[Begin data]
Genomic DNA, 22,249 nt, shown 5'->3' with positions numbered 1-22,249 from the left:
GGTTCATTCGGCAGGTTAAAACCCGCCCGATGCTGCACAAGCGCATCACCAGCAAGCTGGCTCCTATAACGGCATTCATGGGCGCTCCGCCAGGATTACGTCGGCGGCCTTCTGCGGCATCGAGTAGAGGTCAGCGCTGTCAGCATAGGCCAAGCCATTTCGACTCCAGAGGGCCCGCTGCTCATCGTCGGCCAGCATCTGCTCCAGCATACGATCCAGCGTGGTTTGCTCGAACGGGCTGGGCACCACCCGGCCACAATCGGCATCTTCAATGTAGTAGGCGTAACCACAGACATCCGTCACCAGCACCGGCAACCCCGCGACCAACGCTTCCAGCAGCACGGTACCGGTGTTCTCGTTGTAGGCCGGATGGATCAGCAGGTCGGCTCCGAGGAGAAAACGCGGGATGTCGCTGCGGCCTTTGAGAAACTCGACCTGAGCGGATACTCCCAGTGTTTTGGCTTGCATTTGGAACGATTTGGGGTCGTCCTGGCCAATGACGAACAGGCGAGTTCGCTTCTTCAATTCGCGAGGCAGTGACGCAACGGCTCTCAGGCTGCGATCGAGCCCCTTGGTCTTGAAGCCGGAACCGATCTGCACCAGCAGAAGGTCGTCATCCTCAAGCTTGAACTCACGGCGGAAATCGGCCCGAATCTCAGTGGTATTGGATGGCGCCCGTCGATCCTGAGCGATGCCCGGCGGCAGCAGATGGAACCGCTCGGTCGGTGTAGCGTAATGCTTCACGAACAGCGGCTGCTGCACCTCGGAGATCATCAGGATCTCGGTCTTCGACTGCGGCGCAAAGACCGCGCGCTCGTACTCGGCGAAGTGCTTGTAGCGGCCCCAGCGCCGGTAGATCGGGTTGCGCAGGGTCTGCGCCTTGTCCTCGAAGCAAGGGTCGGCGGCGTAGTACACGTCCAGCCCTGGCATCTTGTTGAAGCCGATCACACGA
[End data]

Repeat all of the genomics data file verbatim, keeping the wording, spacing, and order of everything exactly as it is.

Genomic DNA, 22,249 nt, shown 5'->3' with positions numbered 1-22,249 from the left:
GGTTCATTCGGCAGGTTAAAACCCGCCCGATGCTGCACAAGCGCATCACCAGCAAGCTGGCTCCTATAACGGCATTCATGGGCGCTCCGCCAGGATTACGTCGGCGGCCTTCTGCGGCATCGAGTAGAGGTCAGCGCTGTCAGCATAGGCCAAGCCATTTCGACTCCAGAGGGCCCGCTGCTCATCGTCGGCCAGCATCTGCTCCAGCATACGATCCAGCGTGGTTTGCTCGAACGGGCTGGGCACCACCCGGCCACAATCGGCATCTTCAATGTAGTAGGCGTAACCACAGACATCCGTCACCAGCACCGGCAACCCCGCGACCAACGCTTCCAGCAGCACGGTACCGGTGTTCTCGTTGTAGGCCGGATGGATCAGCAGGTCGGCTCCGAGGAGAAAACGCGGGATGTCGCTGCGGCCTTTGAGAAACTCGACCTGAGCGGATACTCCCAGTGTTTTGGCTTGCATTTGGAACGATTTGGGGTCGTCCTGGCCAATGACGAACAGGCGAGTTCGCTTCTTCAATTCGCGAGGCAGTGACGCAACGGCTCTCAGGCTGCGATCGAGCCCCTTGGTCTTGAAGCCGGAACCGATCTGCACCAGCAGAAGGTCGTCATCCTCAAGCTTGAACTCACGGCGGAAATCGGCCCGAATCTCAGTGGTATTGGATGGCGCCCGTCGATCCTGAGCGATGCCCGGCGGCAGCAGATGGAACCGCTCGGTCGGTGTAGCGTAATGCTTCACGAACAGCGGCTGCTGCACCTCGGAGATCATCAGGATCTCGGTCTTCGACTGCGGCGCAAAGACCGCGCGCTCGTACTCGGCGAAGTGCTTGTAGCGGCCCCAGCGCCGGTAGATCGGGTTGCGCAGGGTCTGCGCCTTGTCCTCGAAGCAAGGGTCGGCGGCGTAGTACACGTCCAGCCCTGGCATCTTGTTGAAGCCGATCACACGA